Center for Pelvic Health, Navicent Health

Advanced Laparoscopic Surgery

Surgeons watch monitor while performing an advanced procedure

What is Advanced Laparoscopy Surgery?

Advanced laparoscopy is an open surgery where an incision is made in the skin of the abdomen. The incision can be up to several inches in length, but is usually no more than a 1/2 an inch in length. Advanced laparoscopic surgery is also known as minimally invasive surgery.

How is Advanced Laparoscopic Surgery Performed?

When a surgeon performs laparoscopic surgery, he or she will use an instrument known as a laparoscope. A laparoscope is a long, slim instrument that is administered into the abdomen after the surgeon makes the incision. The laparoscopic is attached to a tiny camera, which enables a surgeon with the ability to see the abdominal and pelvic organs on a television screen. When a surgeon needs to fix a problem with one of the organs, other instruments may be used as well. If there is a problem, then the instruments that are used can be inserted through the incision that was used to insert the laparoscope, which is known as a single site laparoscopy.

The Advantages of Advanced Laparoscopic Surgery

There are many advantages to this type of surgery. When a patient has advanced laparoscopic surgery, there will be less pain during recovery as opposed to open abdominal surgery. Patients who receive advanced laparoscopic surgery often recover faster than those who had open abdominal surgery, which is because the smaller incisions that are made during the procedure. Advanced laparoscopic surgery also results in smaller scars than open abdominal surgery, and this surgery decreases the risk for infection.

Risks Associated With Advanced Laparoscopic Surgery

Although laparoscopic surgery is safer than open abdominal surgery, it can take longer to perform. When a patient is under anesthesia for long periods of time, it can result in an increased risk for complications. With this type of surgery, complications may take a few days to a few weeks to appear. Other risks that are associated with advanced laparoscopic surgery include:

  • Internal bleeding
  • Blood vessel or organ damage
  • Infection

With any surgery, there are risks. Although there are risks associated with advanced laparoscopic surgery, it is considered a safer option than open abdominal surgery.

Reasons Advanced Laparoscopic Surgery is Performed

Advanced laparoscopic surgery can be used during tubal sterilization, and it is an option when a patient has a hysterectomy. When laparoscopic surgery is used for a hysterectomy, a surgeon will detach the uterus inside the body, which is then removed in pieces through the incisions.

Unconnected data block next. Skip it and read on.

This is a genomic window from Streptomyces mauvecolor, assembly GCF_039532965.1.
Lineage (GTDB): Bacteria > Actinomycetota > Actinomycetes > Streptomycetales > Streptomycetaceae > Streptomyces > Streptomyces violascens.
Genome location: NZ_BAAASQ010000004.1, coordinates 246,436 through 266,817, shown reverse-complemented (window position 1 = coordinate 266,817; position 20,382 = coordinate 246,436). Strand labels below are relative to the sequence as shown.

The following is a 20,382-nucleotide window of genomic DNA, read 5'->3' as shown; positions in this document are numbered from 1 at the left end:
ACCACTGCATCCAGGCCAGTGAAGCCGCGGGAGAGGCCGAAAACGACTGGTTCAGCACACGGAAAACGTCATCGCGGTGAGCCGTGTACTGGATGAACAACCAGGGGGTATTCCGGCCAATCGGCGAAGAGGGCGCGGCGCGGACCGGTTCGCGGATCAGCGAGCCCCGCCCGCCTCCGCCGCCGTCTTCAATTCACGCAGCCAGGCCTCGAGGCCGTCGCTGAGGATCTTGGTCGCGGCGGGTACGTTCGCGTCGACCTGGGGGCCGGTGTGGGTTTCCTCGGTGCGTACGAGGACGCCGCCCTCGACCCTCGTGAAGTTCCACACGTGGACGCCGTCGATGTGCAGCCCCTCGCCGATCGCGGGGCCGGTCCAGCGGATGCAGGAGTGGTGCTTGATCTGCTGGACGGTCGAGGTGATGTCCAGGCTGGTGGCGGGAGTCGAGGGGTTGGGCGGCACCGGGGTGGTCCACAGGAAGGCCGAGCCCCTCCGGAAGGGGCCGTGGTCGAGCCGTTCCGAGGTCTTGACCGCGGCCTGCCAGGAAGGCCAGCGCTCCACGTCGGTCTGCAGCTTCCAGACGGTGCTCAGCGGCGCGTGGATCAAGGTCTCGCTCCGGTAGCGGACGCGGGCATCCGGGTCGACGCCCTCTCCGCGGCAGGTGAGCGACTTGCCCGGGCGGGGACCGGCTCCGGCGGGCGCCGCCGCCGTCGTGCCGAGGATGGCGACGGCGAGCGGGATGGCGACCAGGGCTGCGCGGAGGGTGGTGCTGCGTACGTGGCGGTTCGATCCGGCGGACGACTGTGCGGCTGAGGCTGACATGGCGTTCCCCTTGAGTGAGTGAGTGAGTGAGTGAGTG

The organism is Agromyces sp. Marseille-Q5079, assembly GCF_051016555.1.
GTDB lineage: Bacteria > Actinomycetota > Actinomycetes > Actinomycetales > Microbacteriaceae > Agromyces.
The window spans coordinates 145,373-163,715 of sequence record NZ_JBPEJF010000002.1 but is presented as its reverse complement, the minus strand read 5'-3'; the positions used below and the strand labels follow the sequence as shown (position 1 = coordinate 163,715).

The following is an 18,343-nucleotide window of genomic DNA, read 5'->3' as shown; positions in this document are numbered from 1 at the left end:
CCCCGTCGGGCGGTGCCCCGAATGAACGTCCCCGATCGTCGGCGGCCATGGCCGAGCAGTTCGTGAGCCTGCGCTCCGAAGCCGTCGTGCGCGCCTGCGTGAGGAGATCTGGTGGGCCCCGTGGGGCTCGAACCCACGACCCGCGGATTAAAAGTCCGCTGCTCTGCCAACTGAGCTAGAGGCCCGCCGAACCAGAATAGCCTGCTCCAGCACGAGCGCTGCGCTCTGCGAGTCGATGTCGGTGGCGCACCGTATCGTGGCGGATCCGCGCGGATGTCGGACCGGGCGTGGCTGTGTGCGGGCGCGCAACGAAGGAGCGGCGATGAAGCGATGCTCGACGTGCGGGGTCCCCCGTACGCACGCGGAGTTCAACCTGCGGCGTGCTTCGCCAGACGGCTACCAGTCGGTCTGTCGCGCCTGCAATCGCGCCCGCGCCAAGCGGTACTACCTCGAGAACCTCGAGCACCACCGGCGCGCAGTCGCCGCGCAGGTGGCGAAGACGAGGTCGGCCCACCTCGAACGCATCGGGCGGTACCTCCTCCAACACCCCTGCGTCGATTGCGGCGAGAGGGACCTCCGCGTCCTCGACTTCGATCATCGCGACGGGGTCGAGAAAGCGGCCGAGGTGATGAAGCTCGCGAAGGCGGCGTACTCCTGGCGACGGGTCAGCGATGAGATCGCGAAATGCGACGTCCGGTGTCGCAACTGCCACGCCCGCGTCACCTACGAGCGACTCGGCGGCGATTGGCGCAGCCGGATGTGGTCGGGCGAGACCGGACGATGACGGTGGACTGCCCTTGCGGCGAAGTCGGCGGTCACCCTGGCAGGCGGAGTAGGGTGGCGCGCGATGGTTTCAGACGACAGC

Advanced laparoscopic surgery can also be used to determine what is causing pelvic pain or to examine and remove a pelvic mass. A surgeon can also perform advanced laparoscopic surgery to determine the cause of infertility. There are many other reasons why the surgery is performed, which include:

Fibroids

Fibroids are abnormal growths, which form inside or outside wall of the uterus. In most cases, fibroids are not cancerous (benign). However, there is a small chance fibroids are cancerous (malignant). Advanced laparoscopic surgery can be performed to remove fibroids.

Ovarian Cysts

Ovarian cysts can develop on some women's ovaries. Although most cysts will go away naturally, there are instances where treatment needs to be administered to remove ovarian cysts. If ovarian cysts need to be removed, advanced laparoscopic surgery is a way to remove the cysts safely.

Endometriosis

When a patient has symptoms of endometriosis, advanced laparoscopic surgery may be performed if medications have not been an effective treatment. A surgeon will use a laparoscope to examine the inside of a patient's pelvis. If a surgeon finds endometriosis tissue, then it will be removed during the surgery.

Pelvic Floor Conditions

Advanced laparoscopic surgery may be advised as a treatment for urinary incontinence and other pelvic floor conditions such as pelvic organ prolapse.

Ectopic Pregnancy

Advanced laparoscopic surgery may be performed to remove an ectopic pregnancy.

Cancer

This type of surgery may also be performed to remove some types of cancer such as ovarian cancer.

What Happens After the Surgery?

When advanced laparoscopic surgery is complete, the tiny incisions will be closed. A patient will be moved to a recovery room and will usually feel sedated for one to two hours. Some patients may experience nausea, which is due to the anesthesia that was administered during the procedure. With many advanced laparoscopic surgeries, patients may leave the same day the procedure was performed. However, patients will need to remain under medical supervision until they have emptied their bladders and can stand up on their own. There are some advanced laparoscopic surgeries, which include a laparoscopic hysterectomy, that require patients stay in the hospital overnight.

After the surgery, patients can expect to feel tired and have moderate discomfort for a few days. There will be soreness where the incisions were made in the abdomen. Patients may also experience a sore throat because of the tube that was placed in the throat to help patients breathe during the procedure. Patients may also feed discomfort in their shoulders and back, which could be because a small amount of gas may remain in patient's abdomens for a few days after the surgery.

Although each patient's recovery is different, most individuals recovering from the procedure can resume minimal activities one to two days after the surgery. However, it will take longer for patients to begin strenuous activities. All patients should be sure to check with their doctor before resuming activities.